"It would be great if 'Chinese Democracy' came out," Sean Gleason, senior VP of the brand action team at Cadbury Schweppes, told his gaming partner, Greg Artkop, Cadbury's director of corporate communications, who told Mr. Gleason he could find some tracks online. But that wasn't good enough. Mr. Gleason wanted the whole album, and that's when the light went on and he had the idea of trying to coax Axl into finally finishing it.
"We thought we actually could do something about it, and we talked to some folks and said, Why don't we see if we could goad him into releasing the album by getting more and more people demanding it?" he said.
Giving to get
So they decided issue a challenge to Axl, promising to give everyone in the country (except for Slash and Buckethead, the two former Guns guitarists Axl can't stand) a free Dr Pepper if he released the album before the end of 2008.
What happened next will probably serve as a case study for how a well-placed press release can drum up tons of media coverage. Several media outlets ran with the press release, and music blogs, websites and news outlets across the globe revved up the buzz. Axl even responded and later said the album would be done before the end of the year.
From MTV's "Band in a Bubble" and YouTube sensation Tay Zonday singing about Dr Pepper Cherry Chocolate Rain to Flavor Flav providing the voice for a singing Dr Pepper can in one of its newest spots, it seems everything Dr Pepper does lately is centered around music. The brand has a long musical history going back to the late '70s with the "I'm a Pepper, You're a Pepper" TV spots.
"When you look at music, there's so many different ways to use it," Mr. Gleason said. "It's a way to engage the consumer and create an immediate emotional connection."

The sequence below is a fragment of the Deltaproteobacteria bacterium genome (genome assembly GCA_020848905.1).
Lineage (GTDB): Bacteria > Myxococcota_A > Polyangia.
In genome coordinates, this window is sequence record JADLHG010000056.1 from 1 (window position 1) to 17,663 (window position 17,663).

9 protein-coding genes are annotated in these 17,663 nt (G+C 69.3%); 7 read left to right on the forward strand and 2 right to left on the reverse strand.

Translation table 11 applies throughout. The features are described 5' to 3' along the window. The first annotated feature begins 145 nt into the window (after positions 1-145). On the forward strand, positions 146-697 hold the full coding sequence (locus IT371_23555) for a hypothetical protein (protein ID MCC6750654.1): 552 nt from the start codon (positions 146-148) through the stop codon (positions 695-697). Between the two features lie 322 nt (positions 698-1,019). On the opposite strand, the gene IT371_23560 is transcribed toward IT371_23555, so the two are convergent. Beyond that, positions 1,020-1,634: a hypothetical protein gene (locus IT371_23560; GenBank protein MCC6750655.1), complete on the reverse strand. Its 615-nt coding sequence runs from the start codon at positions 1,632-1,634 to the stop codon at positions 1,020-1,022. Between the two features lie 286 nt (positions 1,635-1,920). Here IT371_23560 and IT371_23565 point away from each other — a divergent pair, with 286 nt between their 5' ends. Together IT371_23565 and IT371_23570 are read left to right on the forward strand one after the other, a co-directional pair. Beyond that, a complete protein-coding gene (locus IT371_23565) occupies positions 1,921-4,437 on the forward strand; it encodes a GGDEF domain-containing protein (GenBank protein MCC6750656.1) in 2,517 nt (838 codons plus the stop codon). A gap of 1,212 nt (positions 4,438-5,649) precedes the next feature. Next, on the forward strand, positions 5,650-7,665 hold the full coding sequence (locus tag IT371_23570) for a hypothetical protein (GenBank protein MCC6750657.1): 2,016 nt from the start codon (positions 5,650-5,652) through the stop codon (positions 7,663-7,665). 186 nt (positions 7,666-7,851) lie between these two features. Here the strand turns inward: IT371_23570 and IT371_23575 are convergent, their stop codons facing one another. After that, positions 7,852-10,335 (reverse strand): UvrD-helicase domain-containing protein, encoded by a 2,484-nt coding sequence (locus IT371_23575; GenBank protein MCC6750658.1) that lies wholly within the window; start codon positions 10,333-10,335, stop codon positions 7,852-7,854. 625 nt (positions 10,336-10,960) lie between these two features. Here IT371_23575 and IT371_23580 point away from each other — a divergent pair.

Tapping into fandom
"We love music, and it's a part of what we do and feed off of it," Mr. Artkop said. "This thing with 'Chinese Democracy' was about what would Dr Pepper do to get this music out, because we believe that the world really needs more Guns N' Roses."
Chris Kooluris, head of disruptive media at Ketchum, the company's agency of record, said music is a universal connector.
"There's such a variety of music, but there are certain musical acts that are part of people's lives for decades," he said. "And to get on board with what those people are going through [like waiting for 'Chinese Democracy' to be released] in an authentic way through music makes it twice as powerful in connecting your brand to that community."
The other driving factor behind its music-based initiatives has been mixing it with the right amount of PR. Nick Ragone, director of client development at Ketchum, said music works because "we know those people are going to be passionate.
"Part of what we're doing is identifying enthusiast groups and reaching out to them on their terms, and we felt [the Dr Pepper challenge] was an opportunity to let people connect to the brand in a really meaningful way," Mr. Ragone continued.
Speaking their language
Mr. Kooluris, who helped pen the Dr Pepper/Axl release, said it was the nuances he added that made it legit for Guns N' Roses fans and may have prompted Axl to respond.
"I dropped in a bunch of nuances that I knew the fans would love and I knew that Axl would appreciate authentic support," he said. "It clearly wasn't written by someone who has stumbled upon 'Chinese Democracy' but somebody who is actually been waiting for it. There was enough sense of humor in it that it made fans appreciate us and it made Axl appreciate it -- he came out and thanked us for it -- and things like Slash and Buckethead not getting [a can] is something he will find funny because they have given him such heartache over the years."
And the Dr Pepper giveaway makes it a story for everybody, not just Axl fans.
"If the album comes out, that brings everybody into the story," Mr. Kooluris said. "Whether you think he's a loser or not, you might get a free soda if this guy delivers, so it incorporates 300 million people now even if they didn't want to be."